Cybercrime in Papua New Guinea: what businesses need to know to stay safe [analysis]


Cybercrime is as alive in Papua New Guinea as it is in the rest of the world. Happymabel Ketias-Zingunzi, Associate Director, Advisory Services at KPMG PNG, analyses some common cybersecurity risks and provides advice to protect sensitive data.

Cybersecurity is the one area where nothing short of ‘best practice’ will suffice in order to protect your business, because cyber threats are constantly evolving.

Cybercrime has targeted PNG businesses more than once and, like it or not, hackers will continue to find ways to infiltrate systems.

Yet there are things we can do to protect our businesses. Here are a few examples:

Check the backdoor

In 2022, we were reviewing the IT environment of an audit client as part of its annual financial audit process and found an unknown generic account on the client’s network that had been active since 2016.

The account was set up through a hacking method called backdoor. This is when an account is created on the network to send information to an offshore server without being detected. This enables hackers to gain command and control (and yes, no one will notice).

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‘Just because you have not received a ransom request, this does not mean you have not been hacked and you are not being watched.’

This is the frightening thing: the company had no idea a hacker was monitoring its systems and collecting information.

This lesson for all businesses: just because you have not received a ransom request, this does not mean you have not been hacked and you are not being watched. So check the backdoor.


A finance staffer received a targeted email with what seemed like a malicious document attached. The sender was, in theory, another finance staff member. On first glance, the email looked legitimate and even replicated previous internal correspondence.

The user reported this email as phishing. After analysing it, the company found that hackers had embedded a ‘keylogger’ virus designed to go undetected.

This virus records the keystrokes of a staff member, allowing hackers to obtain sensitive information like passwords, thus gaining unauthorised access to bank accounts or systems.

The lesson here: when in doubt, double-check with the sender or your manager.


A notorious cybercrime syndicate called CL0P recently made international headlines for its ransom demands.

The group, which seems to have targeted PNG companies too, obtained confidential information after hacking into a third-party software several companies use to transfer sensitive data.

The victims were given seven days to pay the ransom. If they didn’t pay, CL0P would leak the stolen data on the dark web (something similar to what happened to insurance giant Medibank Private in Australia).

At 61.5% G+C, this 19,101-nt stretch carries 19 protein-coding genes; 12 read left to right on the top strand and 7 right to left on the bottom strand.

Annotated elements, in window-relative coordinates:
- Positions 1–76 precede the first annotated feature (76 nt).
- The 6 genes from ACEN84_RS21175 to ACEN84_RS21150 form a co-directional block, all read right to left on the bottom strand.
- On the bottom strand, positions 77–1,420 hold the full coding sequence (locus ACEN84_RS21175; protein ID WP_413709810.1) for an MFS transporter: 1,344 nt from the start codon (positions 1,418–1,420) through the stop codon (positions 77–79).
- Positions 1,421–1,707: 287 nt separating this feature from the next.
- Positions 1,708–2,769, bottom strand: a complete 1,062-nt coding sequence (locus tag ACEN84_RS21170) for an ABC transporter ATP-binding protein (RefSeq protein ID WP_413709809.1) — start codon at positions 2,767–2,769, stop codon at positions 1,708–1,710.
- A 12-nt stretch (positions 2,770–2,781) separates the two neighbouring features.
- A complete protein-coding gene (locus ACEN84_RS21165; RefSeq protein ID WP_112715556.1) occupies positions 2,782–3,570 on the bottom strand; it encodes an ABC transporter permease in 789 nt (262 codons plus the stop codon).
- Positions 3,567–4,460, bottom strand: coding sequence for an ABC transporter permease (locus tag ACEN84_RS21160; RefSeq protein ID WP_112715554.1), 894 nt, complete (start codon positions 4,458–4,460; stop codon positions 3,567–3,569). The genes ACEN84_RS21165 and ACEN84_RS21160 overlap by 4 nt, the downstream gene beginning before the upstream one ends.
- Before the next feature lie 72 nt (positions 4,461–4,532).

These examples highlight the importance of active monitoring of user access listing both on application and domain level. This has to be done periodically and must be reconciled to an updated staff listing.

In PNG, we have seen hackers looking for administrative-level credentials on local and domain level to allow them greater control and increased visibility of network resources.

Once through the firewall, they will study staff patterns and conduct several activities undetected until they reach their end goal: stealing money or sensitive information (‘data exfiltration’) or causing long-term damage to your systems and reputation.

Where data exfiltration is not possible, cybercriminals will search through databases and applications looking for bank accounts, stock trading accounts, corporate encryption certificates, or anything else they may be able to sell.

Insider threats

Although this has not been reported in PNG yet, in recent months there have been cases of insider threats causing data breaches in companies.

For instance, a former employee of a medical centre accessed sensitive data and sent it to their personal email. They then started threatening patients with that information.

This highlights the importance of implementing best practices around data security and access segregation to prevent data and cybersecurity breaches.

Some of the cybersecurity techniques to help prevent and detect breaches include:

  • Monitor network activity for unusual behaviour, such as someone sitting on the network spying and taking data offsite. Do this by regularly reviewing your user listing for all accounts and access.
  • Conduct regular cybersecurity training for employees to educate them on data breach risks, attack techniques, and data security.
  • Identify the computers or servers where sensitive personal information is stored and provide privileged access to these servers on a need-to-use basis.
  • Implement access controls such as multi-factor authentication to limit access to sensitive data.
  • Regularly update software and hardware to ensure that all systems are up to date.

Happymabel Ketias-Zingunzi is Associate Director, Advisory Services at KPMG PNG. This is an edited version of the story ‘Cybercrime in Papua New Guinea: What businesses need to know to stay safe’, first published in the June 2023 edition of KPMG PNG’s Kundu.

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